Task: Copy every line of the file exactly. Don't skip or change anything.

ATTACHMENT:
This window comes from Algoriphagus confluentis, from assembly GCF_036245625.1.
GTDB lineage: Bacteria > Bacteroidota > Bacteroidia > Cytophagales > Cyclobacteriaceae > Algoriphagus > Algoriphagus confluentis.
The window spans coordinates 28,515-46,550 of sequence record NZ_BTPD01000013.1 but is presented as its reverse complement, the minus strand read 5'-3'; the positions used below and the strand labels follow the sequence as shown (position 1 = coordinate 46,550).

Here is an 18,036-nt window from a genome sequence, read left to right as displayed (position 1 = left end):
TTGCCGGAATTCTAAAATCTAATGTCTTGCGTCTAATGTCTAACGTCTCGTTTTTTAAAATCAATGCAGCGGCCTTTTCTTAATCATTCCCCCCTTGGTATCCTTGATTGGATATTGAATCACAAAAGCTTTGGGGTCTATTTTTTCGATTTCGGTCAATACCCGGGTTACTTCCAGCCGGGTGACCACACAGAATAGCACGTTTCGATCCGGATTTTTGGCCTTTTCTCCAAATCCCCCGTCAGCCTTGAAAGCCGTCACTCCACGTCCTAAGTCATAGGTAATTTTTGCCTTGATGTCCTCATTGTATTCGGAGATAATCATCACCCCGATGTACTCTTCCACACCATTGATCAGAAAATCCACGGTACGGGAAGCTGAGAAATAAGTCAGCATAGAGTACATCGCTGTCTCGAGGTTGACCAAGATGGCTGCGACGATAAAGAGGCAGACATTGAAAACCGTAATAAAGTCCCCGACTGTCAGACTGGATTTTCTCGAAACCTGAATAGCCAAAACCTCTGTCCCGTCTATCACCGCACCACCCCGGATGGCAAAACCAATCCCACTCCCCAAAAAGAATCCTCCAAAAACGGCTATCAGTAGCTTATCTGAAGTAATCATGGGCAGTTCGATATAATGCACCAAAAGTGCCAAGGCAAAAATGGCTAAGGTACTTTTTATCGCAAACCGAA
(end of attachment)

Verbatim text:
This window comes from Algoriphagus confluentis, from assembly GCF_036245625.1.
GTDB lineage: Bacteria > Bacteroidota > Bacteroidia > Cytophagales > Cyclobacteriaceae > Algoriphagus > Algoriphagus confluentis.
The window spans coordinates 28,515-46,550 of sequence record NZ_BTPD01000013.1 but is presented as its reverse complement, the minus strand read 5'-3'; the positions used below and the strand labels follow the sequence as shown (position 1 = coordinate 46,550).

Here is an 18,036-nt window from a genome sequence, read left to right as displayed (position 1 = left end):
TTGCCGGAATTCTAAAATCTAATGTCTTGCGTCTAATGTCTAACGTCTCGTTTTTTAAAATCAATGCAGCGGCCTTTTCTTAATCATTCCCCCCTTGGTATCCTTGATTGGATATTGAATCACAAAAGCTTTGGGGTCTATTTTTTCGATTTCGGTCAATACCCGGGTTACTTCCAGCCGGGTGACCACACAGAATAGCACGTTTCGATCCGGATTTTTGGCCTTTTCTCCAAATCCCCCGTCAGCCTTGAAAGCCGTCACTCCACGTCCTAAGTCATAGGTAATTTTTGCCTTGATGTCCTCATTGTATTCGGAGATAATCATCACCCCGATGTACTCTTCCACACCATTGATCAGAAAATCCACGGTACGGGAAGCTGAGAAATAAGTCAGCATAGAGTACATCGCTGTCTCGAGGTTGACCAAGATGGCTGCGACGATAAAGAGGCAGACATTGAAAACCGTAATAAAGTCCCCGACTGTCAGACTGGATTTTCTCGAAACCTGAATAGCCAAAACCTCTGTCCCGTCTATCACCGCACCACCCCGGATGGCAAAACCAATCCCACTCCCCAAAAAGAATCCTCCAAAAACGGCTATCAGTAGCTTATCTGAAGTAATCATGGGCAGTTCGATATAATGCACCAAAAGTGCCAAGGCAAAAATGGCTAAGGTACTTTTTATCGCAAACCGAA